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Free Cokie part 3 - March for Cokie's Freedom

February 19, 2005
Terri Francis

WASHINGTON, D.C.--Thousands marched on Mall today to plead for Cokie's release. Under a near cloudless sky, thousands of people assembled at the Lincoln Memorial February 19 to protest the kidnapping and imprisonment of Cokie, the beloved Polar Bear.

Groups of marchers representing civil rights for stuffed animals, environmental protection, and wildlife advocacy came from all corners of the globe, including the Arctic, to bring worldwide attention to the plight of Cokie. Bearing signs, banners, and picnic baskets, the crowd converged on the nation's capitol to urge congressional leaders to lend their support in freeing Cokie. Among the marchers, which included bears, squirrels, meerkats, humans, and other stuffed delegates, the group Ursus Amnesty was by far the most vocal and vociferous in demanding Cokie's release. Kola, Cokie's brother and spokesman for Ursus Amnesty, said in an interview with Tim Russert, "This is about finding and freeing my sister, but there's a message here for bears all over the world to remember ... any day, at any time, bears are being plucked out of their natural habitat, enslaved, and forced to perform tasks and tricks that are demeaning, unnatural, and quite frankly embarrassing. Cokie's ordeal may change the course of history and help shape the civil and human rights movement around the world." When asked if marching up the Capitol steps with a sign in his hand was "unnatural" for a polar bear, Kola replied with a mournful growl, "I just want my sister to come home."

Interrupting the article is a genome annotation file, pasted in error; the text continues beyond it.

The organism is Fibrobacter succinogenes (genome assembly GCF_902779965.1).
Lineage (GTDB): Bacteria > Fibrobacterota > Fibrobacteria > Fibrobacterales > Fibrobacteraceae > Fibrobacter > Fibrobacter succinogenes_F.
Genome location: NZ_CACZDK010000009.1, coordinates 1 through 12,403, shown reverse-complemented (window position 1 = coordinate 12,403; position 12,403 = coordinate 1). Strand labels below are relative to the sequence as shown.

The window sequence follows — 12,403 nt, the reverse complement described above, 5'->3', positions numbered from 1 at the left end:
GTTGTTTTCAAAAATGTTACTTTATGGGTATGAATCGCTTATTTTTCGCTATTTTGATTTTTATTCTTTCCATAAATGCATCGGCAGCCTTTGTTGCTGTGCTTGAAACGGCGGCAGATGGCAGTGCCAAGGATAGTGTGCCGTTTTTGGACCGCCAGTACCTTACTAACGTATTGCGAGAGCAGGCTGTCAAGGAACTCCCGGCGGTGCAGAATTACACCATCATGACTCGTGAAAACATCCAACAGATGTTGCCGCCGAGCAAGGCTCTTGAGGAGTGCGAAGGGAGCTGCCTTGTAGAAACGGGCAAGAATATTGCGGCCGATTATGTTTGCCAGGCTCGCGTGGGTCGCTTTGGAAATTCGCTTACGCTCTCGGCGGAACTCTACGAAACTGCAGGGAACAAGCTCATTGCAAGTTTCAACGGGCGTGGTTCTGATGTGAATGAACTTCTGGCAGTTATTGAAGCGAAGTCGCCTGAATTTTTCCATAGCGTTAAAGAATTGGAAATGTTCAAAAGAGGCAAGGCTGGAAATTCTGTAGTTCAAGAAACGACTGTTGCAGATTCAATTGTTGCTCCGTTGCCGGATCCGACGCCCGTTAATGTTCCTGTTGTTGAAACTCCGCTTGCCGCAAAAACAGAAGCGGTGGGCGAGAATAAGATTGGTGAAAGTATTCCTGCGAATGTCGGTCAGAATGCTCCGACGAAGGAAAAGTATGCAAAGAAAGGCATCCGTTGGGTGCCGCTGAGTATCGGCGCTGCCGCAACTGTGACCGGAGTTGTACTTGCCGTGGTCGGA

The precise date when Cokie disappeared is not known, but she was last seen in her Barrington, NJ, home on or about 15 December 2004. It is also not clear who would have abducted Cokie, or what motive was behind the bearnapping, but authorities have said off the record that there is at least one credible suspect. Last week an 80-year old woman in New Jersey was questioned, but the official word is that she is "person of interest" who may have information about the case.

In coordination with the Saturday march, a sit-in was staged at the Jefferson Memorial, and Cokie's relatives met with Senator Lisa Murkowski (R-Alaska) to be apprised of recent turns in the diplomatic efforts currently underway. Petitions were presented to Congress and the President to initiate sanctions against any and all governments complicit in Cokie's kidnapping.

In the meantime, bears, small furry critters, and humans have come together to rally for Cokie's freedom. Aside from a few minor scuffles among polar bears, and despite the discordant assemblage, the demonstration proved peaceful and no animals or humans were eaten.

To be continued...